With nonaccrual loan ratios at most banks seemingly stuck on a slow, downward trendline, industry observers have been waiting for the other shoe to drop and for an uptick in problem credits to materialize. The watchful waiting will have to continue a little longer, as several big regional players saw their already squeaky-clean credit quality get even better in the first quarter.
Heading the list was the $100 billion-asset Huntington Bancorp, which reported a surprisingly robust 20% year-over-year drop in nonaccrual loans to $401 million on March 31— just 0.60% of total loans. Even on a linked-quarter basis, Huntington’s numbers appear solid, with nonaccrual’s dipping 5% since the end of 2016.
In a conference call Wednesday, analysts probed repeatedly for signs of incipient deterioration, but the answers they got merely confirmed the portfolio’s underlying strengths. Indeed, according to Chief Credit Officer Daniel J. Neumeyer, about two-thirds of Huntington’s nonperforming commercial loans are actually current on principal and interest payments.
“We’ve had a really extraordinary stretch" of good credit quality, Stephen Steinour, Huntington’s chairman and CEO, said Wednesday in an interview. “The industry has as well, but when you think about our combining with FirstMerit, it’s just been a really strong performance on the credit front.”
Huntington reported net chargeoffs totaling $39 million, or 0.24% of average total loans. It marked the 12th consecutive quarter net chargeoffs have come in below the company’s target range of 0.35% to 0.55%, and Steinour added he expected chargeoffs to remain below the target for the remainder of 2017.
Much the same could be said for the $26 billion-asset Wintrust Financial in Rosemont, Ill., which saw first-quarter net chargeoffs drop to $1.6 million, or 0.03% of total loans — the lowest ratio since the second quarter of 2004, according to CEO Edward J. Wehmer.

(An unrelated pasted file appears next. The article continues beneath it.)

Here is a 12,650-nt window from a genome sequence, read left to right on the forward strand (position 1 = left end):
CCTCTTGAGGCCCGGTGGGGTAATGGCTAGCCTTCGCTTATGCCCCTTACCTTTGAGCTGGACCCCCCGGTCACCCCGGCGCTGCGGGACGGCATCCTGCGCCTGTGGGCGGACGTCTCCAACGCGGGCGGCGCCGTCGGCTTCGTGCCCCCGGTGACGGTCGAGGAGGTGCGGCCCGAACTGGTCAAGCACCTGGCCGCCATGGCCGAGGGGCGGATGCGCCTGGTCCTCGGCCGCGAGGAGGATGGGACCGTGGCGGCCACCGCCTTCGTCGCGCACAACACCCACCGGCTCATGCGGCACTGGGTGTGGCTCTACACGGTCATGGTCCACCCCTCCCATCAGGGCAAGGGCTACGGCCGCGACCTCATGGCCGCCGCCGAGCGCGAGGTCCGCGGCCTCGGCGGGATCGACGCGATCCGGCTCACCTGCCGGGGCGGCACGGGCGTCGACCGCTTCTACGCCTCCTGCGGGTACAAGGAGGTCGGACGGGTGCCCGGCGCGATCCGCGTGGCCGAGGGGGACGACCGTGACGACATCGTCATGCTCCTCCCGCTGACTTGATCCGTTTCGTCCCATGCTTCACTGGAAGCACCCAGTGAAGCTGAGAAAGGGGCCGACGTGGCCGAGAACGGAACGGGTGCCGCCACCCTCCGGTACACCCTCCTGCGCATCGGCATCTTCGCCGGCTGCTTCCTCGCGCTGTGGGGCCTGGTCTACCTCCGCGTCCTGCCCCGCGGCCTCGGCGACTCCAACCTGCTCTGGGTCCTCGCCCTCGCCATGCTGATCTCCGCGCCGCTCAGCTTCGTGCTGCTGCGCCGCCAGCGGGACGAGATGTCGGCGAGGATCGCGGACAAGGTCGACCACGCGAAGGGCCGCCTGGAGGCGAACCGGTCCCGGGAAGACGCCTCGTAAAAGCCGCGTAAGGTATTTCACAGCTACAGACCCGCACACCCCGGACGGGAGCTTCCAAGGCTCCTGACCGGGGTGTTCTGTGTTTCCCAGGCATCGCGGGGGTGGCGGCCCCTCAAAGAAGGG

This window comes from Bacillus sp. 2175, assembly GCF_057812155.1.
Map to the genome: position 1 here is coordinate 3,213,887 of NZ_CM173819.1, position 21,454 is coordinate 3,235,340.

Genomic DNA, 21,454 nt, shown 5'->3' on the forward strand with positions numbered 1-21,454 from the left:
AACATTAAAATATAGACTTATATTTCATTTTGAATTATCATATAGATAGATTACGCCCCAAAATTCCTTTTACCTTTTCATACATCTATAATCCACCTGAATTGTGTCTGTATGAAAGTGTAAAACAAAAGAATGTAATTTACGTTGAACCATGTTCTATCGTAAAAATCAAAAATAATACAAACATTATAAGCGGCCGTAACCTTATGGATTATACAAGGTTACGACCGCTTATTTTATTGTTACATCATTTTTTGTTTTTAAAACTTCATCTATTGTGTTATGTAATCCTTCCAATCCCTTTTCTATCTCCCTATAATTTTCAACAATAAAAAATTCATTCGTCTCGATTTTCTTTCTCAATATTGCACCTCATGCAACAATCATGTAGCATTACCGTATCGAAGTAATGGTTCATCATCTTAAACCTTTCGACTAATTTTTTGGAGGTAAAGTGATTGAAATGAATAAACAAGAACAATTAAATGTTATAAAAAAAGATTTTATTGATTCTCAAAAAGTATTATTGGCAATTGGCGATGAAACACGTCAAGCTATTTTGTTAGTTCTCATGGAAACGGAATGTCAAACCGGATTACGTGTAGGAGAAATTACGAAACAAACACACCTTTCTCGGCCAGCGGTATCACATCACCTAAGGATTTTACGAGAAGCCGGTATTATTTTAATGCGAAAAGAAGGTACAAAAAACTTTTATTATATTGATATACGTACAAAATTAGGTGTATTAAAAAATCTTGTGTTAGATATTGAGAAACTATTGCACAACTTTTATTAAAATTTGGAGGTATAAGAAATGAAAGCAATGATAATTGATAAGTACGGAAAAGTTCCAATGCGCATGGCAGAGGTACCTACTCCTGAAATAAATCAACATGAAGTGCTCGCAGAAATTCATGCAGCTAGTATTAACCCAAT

Eagle Bancorp in Bethesda, Md. also reported a nearly historic low in net chargeoffs, which totaled just $623,000 for the $7 billion-asset company. On an annual basis, net chargeoffs equaled 0.04% of average loans, “which is among the best levels the bank has ever recorded,” CEO Ronald D. Paul said Wednesday in a conference call with analysts.
Nonperforming loans were just $14.4 million, or 0.25% of total loans on March 31, prompting Paul to describe Eagle’s credit quality as “one of the absolute highlights of the quarter.”
Not surprisingly, the quarterly provision for loan losses showed substantial year-over-year declines at both Wintrust and Eagle, contributing to the record quarterly earnings both reported: $58.4 million at Wintrust and $27 million at Eagle.
Huntington more than doubled its quarterly provision to $68 million, but that was in keeping with a reported 32% increase in total loans connected to the August 2016 acquisition of FirstMerit. Even so, Huntington posted a 21% year-over-year increase in net income to $208 million.
Barclays analyst Jason M. Goldberg characterized Huntington’s credit quality as “benign” in a research note Wednesday. Joe Gladue, director of research at Merion Capital in Wayne, Pa., reached a similar conclusion about Eagle, adding the situation there and at other banks surprised him somewhat.
“The banks I follow all had lower provisions than I projected,” Gladue said Wednesday in an interview. “Someday the credit cycle will turn. Things don’t stay perfect forever. … [Still], there’s been a little more improvement than I would have projected.”
Quote“Someday the credit cycle will turn," says Joe Gladue, director of research at Merion Capital.
Banks’ credit-quality position would likely remain positive for as long as the economy expands, Gladue said, but he added he is going to err on the side of caution in his forecasting and continue calling for modest increases in credit costs.
“Whether it’s multifamily or commercial real estate, ultimately some sector is going to get overextended,” Gladue said.
At least one bank that reported its results Wednesday experienced something like the scenario Gladue outlined.
Though credit quality at U.S. Bancorp was mostly stable during the first quarter, net chargeoffs rose 6% from a year earlier, to $335 million.
The $449 billion-asset company attributed the slight increase in chargeoffs to an uptick in losses in its credit card book, which it said reflects trends. Lower commercial real estate recoveries were also a factor.